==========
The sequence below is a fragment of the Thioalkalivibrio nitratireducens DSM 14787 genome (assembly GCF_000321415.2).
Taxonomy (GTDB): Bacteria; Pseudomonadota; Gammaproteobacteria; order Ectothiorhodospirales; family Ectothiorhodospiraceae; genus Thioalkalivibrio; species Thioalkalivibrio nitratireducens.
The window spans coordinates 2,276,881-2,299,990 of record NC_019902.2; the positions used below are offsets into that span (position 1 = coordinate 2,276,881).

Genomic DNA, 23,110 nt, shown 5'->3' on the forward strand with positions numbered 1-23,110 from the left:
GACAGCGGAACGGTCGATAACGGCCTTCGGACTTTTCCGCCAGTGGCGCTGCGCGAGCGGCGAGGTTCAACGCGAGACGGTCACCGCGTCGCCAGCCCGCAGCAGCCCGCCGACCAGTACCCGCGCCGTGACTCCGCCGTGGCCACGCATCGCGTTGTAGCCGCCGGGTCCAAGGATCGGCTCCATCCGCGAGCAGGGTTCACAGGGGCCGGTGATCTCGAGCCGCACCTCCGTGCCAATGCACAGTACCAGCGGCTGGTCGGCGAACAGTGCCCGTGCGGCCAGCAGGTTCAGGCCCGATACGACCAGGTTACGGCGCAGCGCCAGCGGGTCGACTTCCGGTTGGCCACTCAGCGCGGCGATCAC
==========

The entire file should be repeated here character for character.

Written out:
The sequence below is a fragment of the Thioalkalivibrio nitratireducens DSM 14787 genome (assembly GCF_000321415.2).
Taxonomy (GTDB): Bacteria; Pseudomonadota; Gammaproteobacteria; order Ectothiorhodospirales; family Ectothiorhodospiraceae; genus Thioalkalivibrio; species Thioalkalivibrio nitratireducens.
The window spans coordinates 2,276,881-2,299,990 of record NC_019902.2; the positions used below are offsets into that span (position 1 = coordinate 2,276,881).

Genomic DNA, 23,110 nt, shown 5'->3' on the forward strand with positions numbered 1-23,110 from the left:
GACAGCGGAACGGTCGATAACGGCCTTCGGACTTTTCCGCCAGTGGCGCTGCGCGAGCGGCGAGGTTCAACGCGAGACGGTCACCGCGTCGCCAGCCCGCAGCAGCCCGCCGACCAGTACCCGCGCCGTGACTCCGCCGTGGCCACGCATCGCGTTGTAGCCGCCGGGTCCAAGGATCGGCTCCATCCGCGAGCAGGGTTCACAGGGGCCGGTGATCTCGAGCCGCACCTCCGTGCCAATGCACAGTACCAGCGGCTGGTCGGCGAACAGTGCCCGTGCGGCCAGCAGGTTCAGGCCCGATACGACCAGGTTACGGCGCAGCGCCAGCGGGTCGACTTCCGGTTGGCCACTCAGCGCGGCGATCAC